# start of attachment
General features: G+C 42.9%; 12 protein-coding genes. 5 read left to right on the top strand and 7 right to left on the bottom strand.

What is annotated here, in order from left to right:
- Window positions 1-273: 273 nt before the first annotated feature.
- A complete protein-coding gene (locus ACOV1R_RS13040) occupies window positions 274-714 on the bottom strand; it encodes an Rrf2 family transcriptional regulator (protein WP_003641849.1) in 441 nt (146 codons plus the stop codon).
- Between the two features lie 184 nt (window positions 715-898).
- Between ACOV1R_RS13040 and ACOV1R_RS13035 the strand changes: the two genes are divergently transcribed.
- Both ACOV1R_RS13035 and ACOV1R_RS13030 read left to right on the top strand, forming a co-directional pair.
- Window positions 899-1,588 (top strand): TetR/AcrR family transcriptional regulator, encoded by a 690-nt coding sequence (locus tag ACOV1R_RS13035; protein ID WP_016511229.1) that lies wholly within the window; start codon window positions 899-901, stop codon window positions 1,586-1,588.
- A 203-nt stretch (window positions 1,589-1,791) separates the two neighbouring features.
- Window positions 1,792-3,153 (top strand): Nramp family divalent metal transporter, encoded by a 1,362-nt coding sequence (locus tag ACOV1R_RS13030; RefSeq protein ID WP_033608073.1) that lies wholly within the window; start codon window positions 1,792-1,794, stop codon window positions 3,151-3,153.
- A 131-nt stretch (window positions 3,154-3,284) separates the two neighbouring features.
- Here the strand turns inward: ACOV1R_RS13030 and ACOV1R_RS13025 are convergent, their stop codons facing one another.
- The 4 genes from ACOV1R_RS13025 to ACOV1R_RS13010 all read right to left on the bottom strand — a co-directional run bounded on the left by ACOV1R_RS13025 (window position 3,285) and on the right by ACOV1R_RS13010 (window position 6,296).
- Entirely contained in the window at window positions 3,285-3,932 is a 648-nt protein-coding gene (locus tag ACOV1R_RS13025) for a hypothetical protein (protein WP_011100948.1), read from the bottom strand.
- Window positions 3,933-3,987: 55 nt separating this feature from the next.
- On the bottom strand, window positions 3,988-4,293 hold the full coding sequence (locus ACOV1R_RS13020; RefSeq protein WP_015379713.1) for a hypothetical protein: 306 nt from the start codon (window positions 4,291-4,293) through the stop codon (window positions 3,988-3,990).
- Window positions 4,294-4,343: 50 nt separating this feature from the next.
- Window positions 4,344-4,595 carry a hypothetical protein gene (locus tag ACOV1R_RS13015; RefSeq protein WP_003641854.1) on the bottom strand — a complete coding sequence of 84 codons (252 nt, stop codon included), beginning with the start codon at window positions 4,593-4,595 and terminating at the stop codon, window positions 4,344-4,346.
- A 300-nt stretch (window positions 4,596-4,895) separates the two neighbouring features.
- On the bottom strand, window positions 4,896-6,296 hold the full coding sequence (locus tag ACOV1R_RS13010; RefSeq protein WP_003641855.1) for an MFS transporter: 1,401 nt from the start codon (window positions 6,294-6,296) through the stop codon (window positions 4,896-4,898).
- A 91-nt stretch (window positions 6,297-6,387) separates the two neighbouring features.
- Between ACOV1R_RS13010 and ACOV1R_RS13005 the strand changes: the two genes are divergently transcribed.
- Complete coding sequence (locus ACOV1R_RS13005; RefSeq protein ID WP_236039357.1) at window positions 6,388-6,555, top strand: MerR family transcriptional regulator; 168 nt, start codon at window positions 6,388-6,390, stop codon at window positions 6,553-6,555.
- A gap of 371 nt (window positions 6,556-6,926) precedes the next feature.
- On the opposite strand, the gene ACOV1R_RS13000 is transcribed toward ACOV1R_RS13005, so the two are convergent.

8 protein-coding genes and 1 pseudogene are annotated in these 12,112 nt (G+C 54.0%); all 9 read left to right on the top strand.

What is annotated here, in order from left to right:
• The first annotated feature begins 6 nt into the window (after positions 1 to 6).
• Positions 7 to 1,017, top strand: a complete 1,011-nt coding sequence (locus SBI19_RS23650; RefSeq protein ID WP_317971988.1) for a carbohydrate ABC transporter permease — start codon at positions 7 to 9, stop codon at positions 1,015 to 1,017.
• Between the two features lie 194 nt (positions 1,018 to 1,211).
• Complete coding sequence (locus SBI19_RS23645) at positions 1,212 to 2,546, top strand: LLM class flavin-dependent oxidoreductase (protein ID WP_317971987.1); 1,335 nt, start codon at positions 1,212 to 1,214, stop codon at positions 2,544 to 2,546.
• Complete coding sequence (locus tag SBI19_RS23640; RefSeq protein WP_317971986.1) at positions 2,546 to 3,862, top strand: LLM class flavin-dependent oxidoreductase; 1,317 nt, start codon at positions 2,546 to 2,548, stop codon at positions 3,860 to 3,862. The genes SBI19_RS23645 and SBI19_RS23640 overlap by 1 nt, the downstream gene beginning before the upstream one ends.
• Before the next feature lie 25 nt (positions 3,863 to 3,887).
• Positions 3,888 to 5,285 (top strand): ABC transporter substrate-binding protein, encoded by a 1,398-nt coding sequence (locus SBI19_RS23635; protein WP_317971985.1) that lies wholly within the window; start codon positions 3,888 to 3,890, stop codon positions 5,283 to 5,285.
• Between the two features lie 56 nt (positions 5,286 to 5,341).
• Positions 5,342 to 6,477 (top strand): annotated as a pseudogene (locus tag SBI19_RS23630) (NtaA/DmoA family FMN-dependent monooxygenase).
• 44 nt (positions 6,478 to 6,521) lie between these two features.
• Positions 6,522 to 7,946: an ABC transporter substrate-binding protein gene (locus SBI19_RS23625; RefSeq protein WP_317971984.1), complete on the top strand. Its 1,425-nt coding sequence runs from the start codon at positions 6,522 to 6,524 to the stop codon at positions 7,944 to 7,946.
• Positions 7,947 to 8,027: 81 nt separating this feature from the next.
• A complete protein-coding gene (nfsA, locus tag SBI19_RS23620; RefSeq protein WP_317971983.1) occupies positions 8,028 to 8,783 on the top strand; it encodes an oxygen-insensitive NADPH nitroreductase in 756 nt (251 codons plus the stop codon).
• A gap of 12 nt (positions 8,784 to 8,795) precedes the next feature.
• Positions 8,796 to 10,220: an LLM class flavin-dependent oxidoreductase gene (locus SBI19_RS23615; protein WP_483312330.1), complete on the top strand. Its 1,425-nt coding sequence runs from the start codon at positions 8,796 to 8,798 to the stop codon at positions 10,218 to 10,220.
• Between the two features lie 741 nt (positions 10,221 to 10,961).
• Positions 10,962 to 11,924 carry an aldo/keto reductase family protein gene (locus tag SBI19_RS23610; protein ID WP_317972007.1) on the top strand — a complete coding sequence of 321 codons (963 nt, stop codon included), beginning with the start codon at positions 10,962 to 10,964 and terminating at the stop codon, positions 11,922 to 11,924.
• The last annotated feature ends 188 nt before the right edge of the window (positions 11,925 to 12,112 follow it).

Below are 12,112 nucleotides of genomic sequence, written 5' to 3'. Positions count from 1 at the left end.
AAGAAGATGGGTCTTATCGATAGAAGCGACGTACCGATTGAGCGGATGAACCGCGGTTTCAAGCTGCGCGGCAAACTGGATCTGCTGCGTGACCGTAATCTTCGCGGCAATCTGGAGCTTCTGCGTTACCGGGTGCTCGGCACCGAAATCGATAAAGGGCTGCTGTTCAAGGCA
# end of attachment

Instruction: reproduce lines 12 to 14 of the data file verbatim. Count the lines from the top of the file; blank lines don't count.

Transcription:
- Here the strand turns inward: ACOV1R_RS13030 and ACOV1R_RS13025 are convergent, their stop codons facing one another.
- The 4 genes from ACOV1R_RS13025 to ACOV1R_RS13010 all read right to left on the bottom strand — a co-directional run bounded on the left by ACOV1R_RS13025 (window position 3,285) and on the right by ACOV1R_RS13010 (window position 6,296).
- Entirely contained in the window at window positions 3,285-3,932 is a 648-nt protein-coding gene (locus tag ACOV1R_RS13025) for a hypothetical protein (protein WP_011100948.1), read from the bottom strand.